JNCI Cancer Spectr ; 5(2): pkab011, 2021 Apr.
Article in English | MEDLINE | ID: covidwho-1123321


The current global novel coronavirus disease 2019 (COVID-19) pandemic threatens to derail the uptake of human papillomavirus (HPV) vaccination in low- and lower-middle income countries with major disruptions to routine immunization and the introduction of new vaccines delayed. This has a major impact on the World Health Organization cervical cancer elimination strategy, where it is dependent on HPV vaccination as well as cervical cancer screening and treatment. We discuss current opportunities and barriers to achieve high uptake of HPV vaccination in low- and lower-middle income countries as well as the impact of COVID-19. Implementation of 4 key recommendations for HPV vaccination in low- and lower-middle income countries is needed: increased global financial investment; improved vaccine supply and accelerated use of a single-dose schedule; education and social marketing; and adoption of universal school-based delivery. With the commitment of the global health community, the adoption of these strategies would underpin the effective elimination of cervical cancer.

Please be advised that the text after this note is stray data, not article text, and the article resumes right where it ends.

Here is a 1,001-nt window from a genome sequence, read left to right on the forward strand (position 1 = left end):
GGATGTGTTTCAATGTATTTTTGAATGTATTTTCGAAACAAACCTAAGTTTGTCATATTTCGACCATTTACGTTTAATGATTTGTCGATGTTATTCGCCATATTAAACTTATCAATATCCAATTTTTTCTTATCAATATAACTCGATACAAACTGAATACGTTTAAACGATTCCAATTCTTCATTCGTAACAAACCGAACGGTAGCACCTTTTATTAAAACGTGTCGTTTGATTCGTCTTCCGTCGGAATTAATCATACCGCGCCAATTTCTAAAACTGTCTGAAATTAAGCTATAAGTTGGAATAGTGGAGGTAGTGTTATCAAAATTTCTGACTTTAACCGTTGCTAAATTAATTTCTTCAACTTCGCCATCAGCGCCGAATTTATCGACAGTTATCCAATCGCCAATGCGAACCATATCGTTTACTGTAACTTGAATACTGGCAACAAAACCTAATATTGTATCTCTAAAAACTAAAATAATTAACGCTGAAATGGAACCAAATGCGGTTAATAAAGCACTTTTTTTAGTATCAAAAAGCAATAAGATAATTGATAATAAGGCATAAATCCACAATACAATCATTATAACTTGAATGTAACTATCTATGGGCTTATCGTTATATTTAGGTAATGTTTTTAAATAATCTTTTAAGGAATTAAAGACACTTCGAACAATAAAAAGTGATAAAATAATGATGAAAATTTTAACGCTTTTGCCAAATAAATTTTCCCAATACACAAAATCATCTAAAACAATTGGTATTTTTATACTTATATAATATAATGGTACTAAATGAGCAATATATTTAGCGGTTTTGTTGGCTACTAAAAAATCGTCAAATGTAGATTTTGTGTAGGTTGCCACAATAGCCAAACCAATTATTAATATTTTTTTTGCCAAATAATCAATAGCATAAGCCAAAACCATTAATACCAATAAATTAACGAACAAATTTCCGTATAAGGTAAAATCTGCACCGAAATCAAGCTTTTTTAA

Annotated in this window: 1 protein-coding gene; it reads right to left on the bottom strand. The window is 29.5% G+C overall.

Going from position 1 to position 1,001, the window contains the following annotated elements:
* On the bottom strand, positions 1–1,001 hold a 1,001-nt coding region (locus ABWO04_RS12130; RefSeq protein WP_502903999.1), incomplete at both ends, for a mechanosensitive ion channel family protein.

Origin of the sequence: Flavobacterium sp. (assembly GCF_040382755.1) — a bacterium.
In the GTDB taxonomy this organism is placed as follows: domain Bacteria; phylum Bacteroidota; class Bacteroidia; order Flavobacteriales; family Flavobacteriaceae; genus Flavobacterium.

Alphapapillomavirus/immunology , COVID-19/complications , Papillomavirus Infections/immunology , Papillomavirus Vaccines/immunology , Uterine Cervical Neoplasms/immunology , Vaccination/statistics & numerical data , Alphapapillomavirus/physiology , COVID-19/epidemiology , COVID-19/virology , Developing Countries , Female , Humans , Immunization Programs/economics , Immunization Programs/statistics & numerical data , Pandemics , Papillomavirus Infections/complications , Papillomavirus Infections/prevention & control , Papillomavirus Vaccines/administration & dosage , SARS-CoV-2/physiology , Uterine Cervical Neoplasms/prevention & control , Uterine Cervical Neoplasms/virology , Vaccination/methods
Int J Cancer ; 148(2): 277-284, 2021 01 15.
Article in English | MEDLINE | ID: covidwho-635339